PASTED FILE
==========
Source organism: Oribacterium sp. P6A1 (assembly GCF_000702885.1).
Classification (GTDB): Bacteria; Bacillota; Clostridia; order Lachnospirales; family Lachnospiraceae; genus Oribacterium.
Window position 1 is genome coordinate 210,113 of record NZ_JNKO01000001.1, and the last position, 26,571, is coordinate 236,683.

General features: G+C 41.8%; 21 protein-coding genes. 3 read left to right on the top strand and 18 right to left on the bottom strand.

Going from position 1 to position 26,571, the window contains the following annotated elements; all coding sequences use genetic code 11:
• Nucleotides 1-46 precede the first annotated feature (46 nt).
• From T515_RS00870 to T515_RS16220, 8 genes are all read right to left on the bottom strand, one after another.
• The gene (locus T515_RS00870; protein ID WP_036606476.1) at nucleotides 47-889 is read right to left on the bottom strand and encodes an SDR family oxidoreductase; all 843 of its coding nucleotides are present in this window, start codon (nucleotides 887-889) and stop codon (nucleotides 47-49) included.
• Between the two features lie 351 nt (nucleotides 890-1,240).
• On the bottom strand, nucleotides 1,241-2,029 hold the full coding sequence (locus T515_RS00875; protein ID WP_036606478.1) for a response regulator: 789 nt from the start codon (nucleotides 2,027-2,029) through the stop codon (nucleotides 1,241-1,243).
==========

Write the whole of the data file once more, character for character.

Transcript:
Source organism: Oribacterium sp. P6A1 (assembly GCF_000702885.1).
Classification (GTDB): Bacteria; Bacillota; Clostridia; order Lachnospirales; family Lachnospiraceae; genus Oribacterium.
Window position 1 is genome coordinate 210,113 of record NZ_JNKO01000001.1, and the last position, 26,571, is coordinate 236,683.

General features: G+C 41.8%; 21 protein-coding genes. 3 read left to right on the top strand and 18 right to left on the bottom strand.

Going from position 1 to position 26,571, the window contains the following annotated elements; all coding sequences use genetic code 11:
• Nucleotides 1-46 precede the first annotated feature (46 nt).
• From T515_RS00870 to T515_RS16220, 8 genes are all read right to left on the bottom strand, one after another.
• The gene (locus T515_RS00870; protein ID WP_036606476.1) at nucleotides 47-889 is read right to left on the bottom strand and encodes an SDR family oxidoreductase; all 843 of its coding nucleotides are present in this window, start codon (nucleotides 887-889) and stop codon (nucleotides 47-49) included.
• Between the two features lie 351 nt (nucleotides 890-1,240).
• On the bottom strand, nucleotides 1,241-2,029 hold the full coding sequence (locus T515_RS00875; protein ID WP_036606478.1) for a response regulator: 789 nt from the start codon (nucleotides 2,027-2,029) through the stop codon (nucleotides 1,241-1,243).